From: "Roger Hamlett"
Subject: Re: Keypad keys per IO pin
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Date: Mon, 13 Jan 2003 22:38:34 -0000
NNTP-Posting-Date: Mon, 13 Jan 2003 22:49:30 GMT
Organization: ntl Cablemodem News Service
"Jonathan Kirwan" wrote in message
> On Mon, 13 Jan 2003 23:27:23 +1100, "Michael Culley"
> >If I have 16 keys of a keypad attached to a processor I can do it by
> >attaching 5v or gnd to one side of each key and using 16 io pins. I can
> >reduce this to 8 io pins easy enough by putting the keys in a matrix. Is
> >there any way this can be reduced further without using another chip? I
> >don't really need to do this, just curious really and thought it might be
> >interesting topic.
> Since it's just academic, in a sense, if you can guarantee that
> only one switch will be ON at once (or, at least, that certain
> patterns are disallowed) then it can be reduced without the
> addition or even use of diodes or external parts -- to 7 pins
> (15 keys only need 6 pins.) Use a mathematical simplex topology
> and scanning which yields up to (N^2+N)/2 keys given N pins.
You can also go 'silly' on the software. If you use four lines to drive four
keys in a row, and connect the output of these to a single line, which has a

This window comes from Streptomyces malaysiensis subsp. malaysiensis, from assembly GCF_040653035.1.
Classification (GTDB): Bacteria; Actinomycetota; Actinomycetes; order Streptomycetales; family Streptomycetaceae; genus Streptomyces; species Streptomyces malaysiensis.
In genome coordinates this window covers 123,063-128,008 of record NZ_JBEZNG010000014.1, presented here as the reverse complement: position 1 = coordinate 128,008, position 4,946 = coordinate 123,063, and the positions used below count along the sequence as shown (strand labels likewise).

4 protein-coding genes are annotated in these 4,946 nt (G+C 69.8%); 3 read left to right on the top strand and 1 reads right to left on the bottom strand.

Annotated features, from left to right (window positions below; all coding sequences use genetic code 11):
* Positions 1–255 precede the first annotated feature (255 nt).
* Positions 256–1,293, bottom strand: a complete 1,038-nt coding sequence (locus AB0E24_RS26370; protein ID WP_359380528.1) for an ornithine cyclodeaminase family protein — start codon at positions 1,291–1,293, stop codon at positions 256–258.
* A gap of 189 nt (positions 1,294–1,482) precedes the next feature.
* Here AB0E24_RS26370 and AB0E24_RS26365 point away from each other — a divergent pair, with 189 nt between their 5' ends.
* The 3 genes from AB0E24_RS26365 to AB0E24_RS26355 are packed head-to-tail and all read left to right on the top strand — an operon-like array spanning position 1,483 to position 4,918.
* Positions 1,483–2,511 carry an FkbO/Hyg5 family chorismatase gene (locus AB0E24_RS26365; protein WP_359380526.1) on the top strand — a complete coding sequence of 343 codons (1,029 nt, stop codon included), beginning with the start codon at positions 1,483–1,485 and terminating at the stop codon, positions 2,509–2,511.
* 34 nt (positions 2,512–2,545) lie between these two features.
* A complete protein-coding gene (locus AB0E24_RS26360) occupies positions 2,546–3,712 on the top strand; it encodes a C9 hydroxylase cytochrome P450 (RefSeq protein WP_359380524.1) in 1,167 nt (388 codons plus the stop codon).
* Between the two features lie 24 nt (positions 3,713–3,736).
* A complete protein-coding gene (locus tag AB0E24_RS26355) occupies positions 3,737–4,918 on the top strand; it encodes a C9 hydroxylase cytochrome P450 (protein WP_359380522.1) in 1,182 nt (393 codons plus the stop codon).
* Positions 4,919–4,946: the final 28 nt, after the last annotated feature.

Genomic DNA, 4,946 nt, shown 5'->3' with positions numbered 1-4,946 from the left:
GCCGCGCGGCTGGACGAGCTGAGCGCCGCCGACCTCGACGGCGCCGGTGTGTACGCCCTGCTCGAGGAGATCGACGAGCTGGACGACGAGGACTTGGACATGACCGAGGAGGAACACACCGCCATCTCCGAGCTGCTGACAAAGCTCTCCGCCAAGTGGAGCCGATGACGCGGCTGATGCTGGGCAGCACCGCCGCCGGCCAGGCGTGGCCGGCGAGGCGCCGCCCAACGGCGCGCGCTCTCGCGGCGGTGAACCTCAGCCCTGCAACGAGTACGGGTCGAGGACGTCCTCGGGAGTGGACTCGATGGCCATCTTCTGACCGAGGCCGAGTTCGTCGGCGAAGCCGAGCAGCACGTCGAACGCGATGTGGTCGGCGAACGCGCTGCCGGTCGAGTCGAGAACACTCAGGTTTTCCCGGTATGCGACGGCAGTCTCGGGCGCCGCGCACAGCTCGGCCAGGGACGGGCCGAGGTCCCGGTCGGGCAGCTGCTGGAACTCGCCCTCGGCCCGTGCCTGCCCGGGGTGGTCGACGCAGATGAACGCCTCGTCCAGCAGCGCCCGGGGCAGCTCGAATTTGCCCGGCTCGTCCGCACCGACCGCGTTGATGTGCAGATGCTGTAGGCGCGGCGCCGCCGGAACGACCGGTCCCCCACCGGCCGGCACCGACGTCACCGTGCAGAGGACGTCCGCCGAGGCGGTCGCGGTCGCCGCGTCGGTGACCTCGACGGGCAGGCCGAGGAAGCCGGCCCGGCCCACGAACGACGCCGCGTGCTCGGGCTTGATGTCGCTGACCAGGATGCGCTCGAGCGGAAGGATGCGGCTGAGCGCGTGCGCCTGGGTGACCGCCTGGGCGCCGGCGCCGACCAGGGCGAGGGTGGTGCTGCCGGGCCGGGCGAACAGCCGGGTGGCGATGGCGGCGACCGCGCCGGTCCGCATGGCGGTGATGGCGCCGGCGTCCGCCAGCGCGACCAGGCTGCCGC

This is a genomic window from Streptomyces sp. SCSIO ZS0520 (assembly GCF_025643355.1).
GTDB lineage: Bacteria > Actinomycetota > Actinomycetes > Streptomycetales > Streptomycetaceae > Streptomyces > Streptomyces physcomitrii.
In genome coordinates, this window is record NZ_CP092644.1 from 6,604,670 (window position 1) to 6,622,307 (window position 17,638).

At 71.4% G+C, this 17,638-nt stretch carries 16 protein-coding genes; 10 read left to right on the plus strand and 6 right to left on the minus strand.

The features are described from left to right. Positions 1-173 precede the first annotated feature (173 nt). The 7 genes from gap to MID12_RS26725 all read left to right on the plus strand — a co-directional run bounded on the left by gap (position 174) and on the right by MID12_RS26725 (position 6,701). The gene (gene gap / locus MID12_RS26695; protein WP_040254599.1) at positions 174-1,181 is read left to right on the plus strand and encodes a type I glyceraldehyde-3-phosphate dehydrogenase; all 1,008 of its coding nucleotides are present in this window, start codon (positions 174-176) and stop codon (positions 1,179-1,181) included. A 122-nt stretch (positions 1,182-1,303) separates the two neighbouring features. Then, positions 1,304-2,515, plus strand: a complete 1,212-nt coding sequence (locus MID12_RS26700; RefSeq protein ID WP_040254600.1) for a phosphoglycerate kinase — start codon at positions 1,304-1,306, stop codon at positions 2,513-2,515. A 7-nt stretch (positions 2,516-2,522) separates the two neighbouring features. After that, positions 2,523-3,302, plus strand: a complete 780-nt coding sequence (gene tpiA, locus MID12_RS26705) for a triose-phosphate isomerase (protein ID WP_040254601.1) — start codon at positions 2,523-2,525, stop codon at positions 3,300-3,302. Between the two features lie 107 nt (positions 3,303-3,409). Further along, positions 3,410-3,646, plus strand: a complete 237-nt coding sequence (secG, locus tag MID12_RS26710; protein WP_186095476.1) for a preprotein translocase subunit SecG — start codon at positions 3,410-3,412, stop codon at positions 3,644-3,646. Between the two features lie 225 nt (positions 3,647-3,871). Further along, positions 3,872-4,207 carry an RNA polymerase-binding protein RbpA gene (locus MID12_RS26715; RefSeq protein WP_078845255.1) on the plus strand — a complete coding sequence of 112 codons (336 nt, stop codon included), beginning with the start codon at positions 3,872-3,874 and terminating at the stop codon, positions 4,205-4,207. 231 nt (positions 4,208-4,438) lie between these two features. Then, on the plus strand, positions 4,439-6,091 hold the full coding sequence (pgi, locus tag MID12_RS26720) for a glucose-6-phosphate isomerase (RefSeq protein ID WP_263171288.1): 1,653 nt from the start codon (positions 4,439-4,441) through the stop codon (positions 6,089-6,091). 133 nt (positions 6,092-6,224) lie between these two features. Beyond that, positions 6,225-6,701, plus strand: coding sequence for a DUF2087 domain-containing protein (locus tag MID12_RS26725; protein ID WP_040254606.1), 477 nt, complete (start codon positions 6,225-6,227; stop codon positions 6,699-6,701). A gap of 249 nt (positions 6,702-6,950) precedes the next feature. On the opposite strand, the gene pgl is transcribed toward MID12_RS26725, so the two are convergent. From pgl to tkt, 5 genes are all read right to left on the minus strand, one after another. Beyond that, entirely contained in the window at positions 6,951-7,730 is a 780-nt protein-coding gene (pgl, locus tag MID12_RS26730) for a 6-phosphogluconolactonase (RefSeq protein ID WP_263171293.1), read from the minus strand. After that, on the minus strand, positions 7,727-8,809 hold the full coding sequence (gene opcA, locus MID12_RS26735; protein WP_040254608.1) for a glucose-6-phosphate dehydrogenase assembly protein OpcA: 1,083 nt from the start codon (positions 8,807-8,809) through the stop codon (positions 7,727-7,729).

small capacitor to GND, you can then 'charge' the capacitor to one rail, by
switching the line on this pin to be an output. You can then switch it to be
an input, and pulse the four lines one at a time the other way, and see if
the rail discharges. You can then charge the input rail to the other supply,
and use the same four scan lines to test another four keys, by pulsing in
the other direction. This can be repeated with two input lines, again
re-using the same four output lines, to allow 16 keys to be tested, using
just six pins. The extra parts needed are just two capacitors on the two
input lines (assuming only one key is allowed). However the same system will
allow multiple keys to be checked if there is a diode in series with each
key, with reversed direction to the alternate rows. You can do the same
thing the other way 'round', by using four input lines, and two output
lines. You 'gain' two test states, by using the fact that since you no
longer have 'pull up' resistors, but instead the small capacitors, you can
test for the lines being moved in both directions instead of just one.